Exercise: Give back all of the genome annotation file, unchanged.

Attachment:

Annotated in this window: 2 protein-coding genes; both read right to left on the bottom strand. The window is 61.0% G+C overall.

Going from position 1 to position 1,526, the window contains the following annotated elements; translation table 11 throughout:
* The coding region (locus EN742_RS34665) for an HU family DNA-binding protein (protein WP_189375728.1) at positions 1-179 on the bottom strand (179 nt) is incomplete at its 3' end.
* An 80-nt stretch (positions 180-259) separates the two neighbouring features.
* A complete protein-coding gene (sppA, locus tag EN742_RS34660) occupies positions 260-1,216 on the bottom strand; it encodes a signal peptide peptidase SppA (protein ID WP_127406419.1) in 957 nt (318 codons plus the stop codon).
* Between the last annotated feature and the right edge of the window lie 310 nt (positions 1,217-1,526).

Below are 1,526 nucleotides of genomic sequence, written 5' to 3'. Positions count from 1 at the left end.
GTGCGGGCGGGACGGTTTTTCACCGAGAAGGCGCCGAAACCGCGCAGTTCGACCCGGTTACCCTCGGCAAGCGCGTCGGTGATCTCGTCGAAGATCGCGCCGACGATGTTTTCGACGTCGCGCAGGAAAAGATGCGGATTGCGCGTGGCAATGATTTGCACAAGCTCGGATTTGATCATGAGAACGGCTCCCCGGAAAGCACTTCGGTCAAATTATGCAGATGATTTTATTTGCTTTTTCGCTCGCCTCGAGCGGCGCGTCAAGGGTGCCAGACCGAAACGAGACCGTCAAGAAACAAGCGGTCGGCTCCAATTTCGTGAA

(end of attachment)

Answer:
Annotated in this window: 2 protein-coding genes; both read right to left on the bottom strand. The window is 61.0% G+C overall.

Going from position 1 to position 1,526, the window contains the following annotated elements; translation table 11 throughout:
* The coding region (locus EN742_RS34665) for an HU family DNA-binding protein (protein WP_189375728.1) at positions 1-179 on the bottom strand (179 nt) is incomplete at its 3' end.
* An 80-nt stretch (positions 180-259) separates the two neighbouring features.
* A complete protein-coding gene (sppA, locus tag EN742_RS34660) occupies positions 260-1,216 on the bottom strand; it encodes a signal peptide peptidase SppA (protein ID WP_127406419.1) in 957 nt (318 codons plus the stop codon).
* Between the last annotated feature and the right edge of the window lie 310 nt (positions 1,217-1,526).

Below are 1,526 nucleotides of genomic sequence, written 5' to 3'. Positions count from 1 at the left end.
GTGCGGGCGGGACGGTTTTTCACCGAGAAGGCGCCGAAACCGCGCAGTTCGACCCGGTTACCCTCGGCAAGCGCGTCGGTGATCTCGTCGAAGATCGCGCCGACGATGTTTTCGACGTCGCGCAGGAAAAGATGCGGATTGCGCGTGGCAATGATTTGCACAAGCTCGGATTTGATCATGAGAACGGCTCCCCGGAAAGCACTTCGGTCAAATTATGCAGATGATTTTATTTGCTTTTTCGCTCGCCTCGAGCGGCGCGTCAAGGGTGCCAGACCGAAACGAGACCGTCAAGAAACAAGCGGTCGGCTCCAATTTCGTGAA